Ophthamologist v. Anthropologist: Afghanistan Marches Toward Democracy


June 8, 2014 by civilvision

By M. Shafiq Hamdam

For the first time in its history, Afghanistan will experience a runoff election. Many people are excited about the second round of voting to be held June 14. The first round of the election campaign was extensive and incredibly logistically complex. While the second round of the presidential election was expected by all parties, neither the candidates, the voters, nor the government is well prepared, as they were in the April 5th elections. There are new coalitions, divisions, and higher expectations. The process is a new, historic and challenging one as well. But Afghans have to be well-prepared and they should realize that the situation is special.

The first-round election results have been accepted by all candidates; most have already declared their positions and joined one of the two leading candidates. As a part of new coalition, presidential candidates Dr. Zalmai Rassoul and Gul Agha Sherzai, along with former spy chief, Amrullah Saleh, have endorsed Dr. Abdullah Abdullah. Presidential candidate Daoud Sultanzoy, Dr. Rassoul’s 1st VP Ahmad Zia Masoud (also the brother of the late Ahmad Shah Masoud) and former Afghan president Sibghatullah Mojaddedi endorsed Dr. Ashraf Ghani Ahmadzai. These endorsements by political and other influential figures are likely to continue. The Karzai family appears to be split between the candidates; President Karzai himself has not officially endorsed anyone and claims to remain neutral.

In the first round of elections there were 7 Pashtun candidates and only one non-Pashtun (or rather, half-Pashtun). But in the runoff there is only one Pashtun, Dr. Ghani and one Tajik, Dr. Abdullah, who is half-Pashtun on his father’s side. Both candidates have served as key members of President Karzai’s cabinet. An ophthalmologist, Dr. Abdullah served as Minister of Foreign Affairs, while anthropologist Dr. Ghani served as Minister of Finance and Chairman of the Transition Coordinating Committee. Both of them are critical of president Karzai’s strategies and have presented entirely new agendas, but they still have mostly the same old faces on their teams.

Dr. Ghani was lacking a strong Tajik figure on his ticket, but with the endorsement of Ahmad Zia Masoud, former 1st VP and a key influential Tajik figure, Dr. Ghani believes that his ticket is changed from a triangle to a “square,” claiming that his team is broadly inclusive of Pashtuns, Tajiks, Hazaras, and Uzbeks, which can lead him to success. But Dr. Abdullah believes that his endorsement by Dr. Zalmai Rasoul and Gul Agha Sherzai, who secured 11.7% of the vote in the first round of elections, will ensure his win. The public is not concerned about the ethnic balance. They want to see a merit-based selection and competent Afghan leaders in the new regime. What concerns the Afghan people is seeing the same faces again and again: faces associated with negative memories.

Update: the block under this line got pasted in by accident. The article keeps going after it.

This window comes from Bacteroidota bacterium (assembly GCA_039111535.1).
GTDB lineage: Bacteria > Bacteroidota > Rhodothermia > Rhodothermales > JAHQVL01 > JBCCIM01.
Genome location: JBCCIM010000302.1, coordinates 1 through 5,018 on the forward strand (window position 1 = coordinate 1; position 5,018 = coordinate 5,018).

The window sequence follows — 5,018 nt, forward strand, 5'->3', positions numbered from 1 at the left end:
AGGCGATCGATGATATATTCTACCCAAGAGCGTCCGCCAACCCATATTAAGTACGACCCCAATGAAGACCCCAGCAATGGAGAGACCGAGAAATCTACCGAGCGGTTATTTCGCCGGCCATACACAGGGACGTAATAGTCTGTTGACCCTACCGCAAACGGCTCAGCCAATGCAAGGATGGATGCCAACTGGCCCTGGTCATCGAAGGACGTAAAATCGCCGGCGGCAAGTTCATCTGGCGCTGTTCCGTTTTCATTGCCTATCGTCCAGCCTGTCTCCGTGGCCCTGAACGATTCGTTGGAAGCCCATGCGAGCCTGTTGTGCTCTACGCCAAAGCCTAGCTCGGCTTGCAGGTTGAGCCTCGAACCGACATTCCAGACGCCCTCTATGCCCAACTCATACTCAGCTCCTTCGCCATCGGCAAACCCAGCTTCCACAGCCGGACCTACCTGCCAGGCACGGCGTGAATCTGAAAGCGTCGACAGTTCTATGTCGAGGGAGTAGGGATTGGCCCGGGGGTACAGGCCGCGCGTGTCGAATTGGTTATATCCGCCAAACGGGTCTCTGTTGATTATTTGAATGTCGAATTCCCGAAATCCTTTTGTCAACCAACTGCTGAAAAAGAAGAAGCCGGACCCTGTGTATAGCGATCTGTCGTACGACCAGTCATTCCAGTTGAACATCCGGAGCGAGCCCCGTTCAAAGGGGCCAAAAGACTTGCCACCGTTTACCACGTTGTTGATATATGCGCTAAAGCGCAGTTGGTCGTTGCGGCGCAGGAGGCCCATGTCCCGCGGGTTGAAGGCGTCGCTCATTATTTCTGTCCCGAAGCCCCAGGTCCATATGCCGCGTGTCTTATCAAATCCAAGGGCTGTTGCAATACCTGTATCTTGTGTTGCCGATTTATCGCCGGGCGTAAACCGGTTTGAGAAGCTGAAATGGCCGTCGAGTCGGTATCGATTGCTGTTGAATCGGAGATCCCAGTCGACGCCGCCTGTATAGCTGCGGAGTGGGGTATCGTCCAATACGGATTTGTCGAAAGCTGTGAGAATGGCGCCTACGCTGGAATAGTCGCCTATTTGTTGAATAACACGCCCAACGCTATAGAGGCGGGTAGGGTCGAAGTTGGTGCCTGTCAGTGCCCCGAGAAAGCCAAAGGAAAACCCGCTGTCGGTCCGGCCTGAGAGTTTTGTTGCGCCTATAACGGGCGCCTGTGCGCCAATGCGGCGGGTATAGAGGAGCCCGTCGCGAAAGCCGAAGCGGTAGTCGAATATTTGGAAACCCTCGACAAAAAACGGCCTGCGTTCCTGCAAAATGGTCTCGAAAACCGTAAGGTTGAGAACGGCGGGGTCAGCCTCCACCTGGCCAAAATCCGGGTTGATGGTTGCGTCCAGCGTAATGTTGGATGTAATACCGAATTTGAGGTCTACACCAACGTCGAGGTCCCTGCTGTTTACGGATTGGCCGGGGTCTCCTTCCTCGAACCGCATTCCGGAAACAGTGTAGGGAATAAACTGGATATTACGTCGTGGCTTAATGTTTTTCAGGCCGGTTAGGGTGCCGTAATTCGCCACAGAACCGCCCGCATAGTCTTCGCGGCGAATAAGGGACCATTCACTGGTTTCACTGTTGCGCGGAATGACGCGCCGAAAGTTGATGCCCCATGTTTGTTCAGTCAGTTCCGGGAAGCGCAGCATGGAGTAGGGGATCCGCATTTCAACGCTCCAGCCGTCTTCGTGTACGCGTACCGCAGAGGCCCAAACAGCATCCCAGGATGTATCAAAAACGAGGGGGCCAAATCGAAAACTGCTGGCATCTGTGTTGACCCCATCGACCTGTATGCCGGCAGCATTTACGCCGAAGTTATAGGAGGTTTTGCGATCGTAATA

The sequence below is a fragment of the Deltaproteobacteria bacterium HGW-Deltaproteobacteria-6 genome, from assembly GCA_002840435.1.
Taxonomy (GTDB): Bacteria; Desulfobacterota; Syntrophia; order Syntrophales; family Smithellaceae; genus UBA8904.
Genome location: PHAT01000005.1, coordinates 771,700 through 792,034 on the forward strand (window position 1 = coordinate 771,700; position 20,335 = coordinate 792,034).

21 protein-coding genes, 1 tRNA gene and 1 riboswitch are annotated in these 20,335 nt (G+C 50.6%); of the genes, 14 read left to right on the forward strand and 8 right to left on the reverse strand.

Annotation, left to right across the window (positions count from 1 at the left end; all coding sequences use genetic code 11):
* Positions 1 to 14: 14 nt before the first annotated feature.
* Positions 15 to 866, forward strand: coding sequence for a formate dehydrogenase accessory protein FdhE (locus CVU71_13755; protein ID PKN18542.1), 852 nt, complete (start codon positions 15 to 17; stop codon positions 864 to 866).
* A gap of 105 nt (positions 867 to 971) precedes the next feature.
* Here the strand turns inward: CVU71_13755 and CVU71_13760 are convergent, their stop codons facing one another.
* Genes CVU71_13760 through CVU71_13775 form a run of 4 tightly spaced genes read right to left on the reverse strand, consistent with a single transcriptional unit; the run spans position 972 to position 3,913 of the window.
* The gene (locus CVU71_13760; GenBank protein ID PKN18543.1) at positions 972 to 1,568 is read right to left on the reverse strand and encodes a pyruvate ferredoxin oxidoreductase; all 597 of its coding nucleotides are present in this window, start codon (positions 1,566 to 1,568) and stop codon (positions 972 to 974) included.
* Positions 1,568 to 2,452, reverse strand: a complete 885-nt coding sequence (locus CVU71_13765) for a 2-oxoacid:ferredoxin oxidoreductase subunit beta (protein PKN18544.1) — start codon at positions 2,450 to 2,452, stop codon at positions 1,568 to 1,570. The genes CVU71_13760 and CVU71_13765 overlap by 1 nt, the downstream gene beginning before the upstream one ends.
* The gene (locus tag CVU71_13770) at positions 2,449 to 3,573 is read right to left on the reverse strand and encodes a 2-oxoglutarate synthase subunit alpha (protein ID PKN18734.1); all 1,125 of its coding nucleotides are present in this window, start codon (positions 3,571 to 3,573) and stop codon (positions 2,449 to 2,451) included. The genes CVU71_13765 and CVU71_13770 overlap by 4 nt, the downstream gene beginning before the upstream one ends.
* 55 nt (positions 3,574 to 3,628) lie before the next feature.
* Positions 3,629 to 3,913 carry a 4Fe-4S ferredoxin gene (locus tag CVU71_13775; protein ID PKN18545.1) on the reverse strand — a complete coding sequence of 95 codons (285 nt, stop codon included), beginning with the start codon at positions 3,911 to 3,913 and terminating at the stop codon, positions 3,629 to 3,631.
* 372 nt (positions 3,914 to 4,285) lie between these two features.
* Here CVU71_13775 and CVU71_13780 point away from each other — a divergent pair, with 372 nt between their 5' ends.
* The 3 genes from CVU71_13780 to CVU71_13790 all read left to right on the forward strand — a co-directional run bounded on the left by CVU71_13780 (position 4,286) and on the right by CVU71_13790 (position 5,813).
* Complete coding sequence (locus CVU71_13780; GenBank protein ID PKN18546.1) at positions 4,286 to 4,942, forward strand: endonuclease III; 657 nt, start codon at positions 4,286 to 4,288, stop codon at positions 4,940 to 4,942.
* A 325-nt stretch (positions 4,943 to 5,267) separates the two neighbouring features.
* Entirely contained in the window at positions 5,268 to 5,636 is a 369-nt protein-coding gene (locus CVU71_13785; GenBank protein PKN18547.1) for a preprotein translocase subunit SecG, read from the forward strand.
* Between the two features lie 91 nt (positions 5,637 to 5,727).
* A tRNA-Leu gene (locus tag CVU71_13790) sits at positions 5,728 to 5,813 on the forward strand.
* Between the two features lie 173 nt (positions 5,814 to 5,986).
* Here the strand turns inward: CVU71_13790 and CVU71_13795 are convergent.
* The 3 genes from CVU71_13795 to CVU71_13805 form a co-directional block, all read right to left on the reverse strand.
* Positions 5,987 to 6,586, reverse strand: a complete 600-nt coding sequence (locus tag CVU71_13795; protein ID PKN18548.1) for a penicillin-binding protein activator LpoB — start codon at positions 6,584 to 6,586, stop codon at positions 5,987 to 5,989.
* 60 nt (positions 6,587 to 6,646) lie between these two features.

In the April 5th elections, the massive turnout was unexpected and very impressive. In part, the the high turnout was due to simultaneous provincial council elections. These localized elections fielded 2,591 candidates across the country and drew many to participate in local politics. This was despite significant weather challenges, with some parts of the country still covered by snow. Although it was a challenge for voters to walk those hard trails to the voting stations, the weather also proved to be an obstacle for the insurgents and terrorists, who use those same trails for their supply routes and movements. In the June 14th runoff, the weather will be much less of a challenge for voters as well as insurgents, who are now at the peak of their fighting season (late spring through summer in Afghanistan). Insurgents will do their best to interrupt security, especially around the election. Meanwhile, the latest attacks by Pakistani military across the Durand Line have served to further deteriorate Afghan-U.S. relations in a critical time due to the silence of the U.S. government on the matter. The announcement by President Obama of a complete withdrawal of U.S. troops from Afghanistan by the end of 2016 and the release of five Taliban leaders from Guantanamo in exchange for captured American Sgt. Bowe Bergdahl just before the runoff have also added to the tensions.